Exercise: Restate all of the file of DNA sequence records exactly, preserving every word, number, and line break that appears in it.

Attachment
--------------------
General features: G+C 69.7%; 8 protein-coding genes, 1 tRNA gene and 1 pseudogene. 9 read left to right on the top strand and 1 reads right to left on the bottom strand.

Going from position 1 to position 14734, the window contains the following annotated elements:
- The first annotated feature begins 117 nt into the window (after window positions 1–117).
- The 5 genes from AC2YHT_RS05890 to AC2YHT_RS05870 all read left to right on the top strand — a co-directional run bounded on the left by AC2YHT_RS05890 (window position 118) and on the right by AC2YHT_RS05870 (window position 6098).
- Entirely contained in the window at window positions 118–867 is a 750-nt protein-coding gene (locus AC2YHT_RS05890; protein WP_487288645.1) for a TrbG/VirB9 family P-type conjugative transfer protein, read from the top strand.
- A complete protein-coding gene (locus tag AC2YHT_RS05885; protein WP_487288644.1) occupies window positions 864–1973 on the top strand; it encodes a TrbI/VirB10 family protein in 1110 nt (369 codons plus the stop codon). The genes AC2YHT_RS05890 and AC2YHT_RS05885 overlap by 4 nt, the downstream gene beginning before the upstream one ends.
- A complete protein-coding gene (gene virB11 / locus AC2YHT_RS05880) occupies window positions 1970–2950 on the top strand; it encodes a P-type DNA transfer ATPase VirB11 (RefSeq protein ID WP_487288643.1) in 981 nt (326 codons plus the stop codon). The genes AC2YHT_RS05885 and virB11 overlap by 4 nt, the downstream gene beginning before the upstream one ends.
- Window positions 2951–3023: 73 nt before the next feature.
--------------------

General features: G+C 69.7%; 8 protein-coding genes, 1 tRNA gene and 1 pseudogene. 9 read left to right on the top strand and 1 reads right to left on the bottom strand.

Going from position 1 to position 14734, the window contains the following annotated elements:
- The first annotated feature begins 117 nt into the window (after window positions 1–117).
- The 5 genes from AC2YHT_RS05890 to AC2YHT_RS05870 all read left to right on the top strand — a co-directional run bounded on the left by AC2YHT_RS05890 (window position 118) and on the right by AC2YHT_RS05870 (window position 6098).
- Entirely contained in the window at window positions 118–867 is a 750-nt protein-coding gene (locus AC2YHT_RS05890; protein WP_487288645.1) for a TrbG/VirB9 family P-type conjugative transfer protein, read from the top strand.
- A complete protein-coding gene (locus tag AC2YHT_RS05885; protein WP_487288644.1) occupies window positions 864–1973 on the top strand; it encodes a TrbI/VirB10 family protein in 1110 nt (369 codons plus the stop codon). The genes AC2YHT_RS05890 and AC2YHT_RS05885 overlap by 4 nt, the downstream gene beginning before the upstream one ends.
- A complete protein-coding gene (gene virB11 / locus AC2YHT_RS05880) occupies window positions 1970–2950 on the top strand; it encodes a P-type DNA transfer ATPase VirB11 (RefSeq protein ID WP_487288643.1) in 981 nt (326 codons plus the stop codon). The genes AC2YHT_RS05885 and virB11 overlap by 4 nt, the downstream gene beginning before the upstream one ends.
- Window positions 2951–3023: 73 nt before the next feature.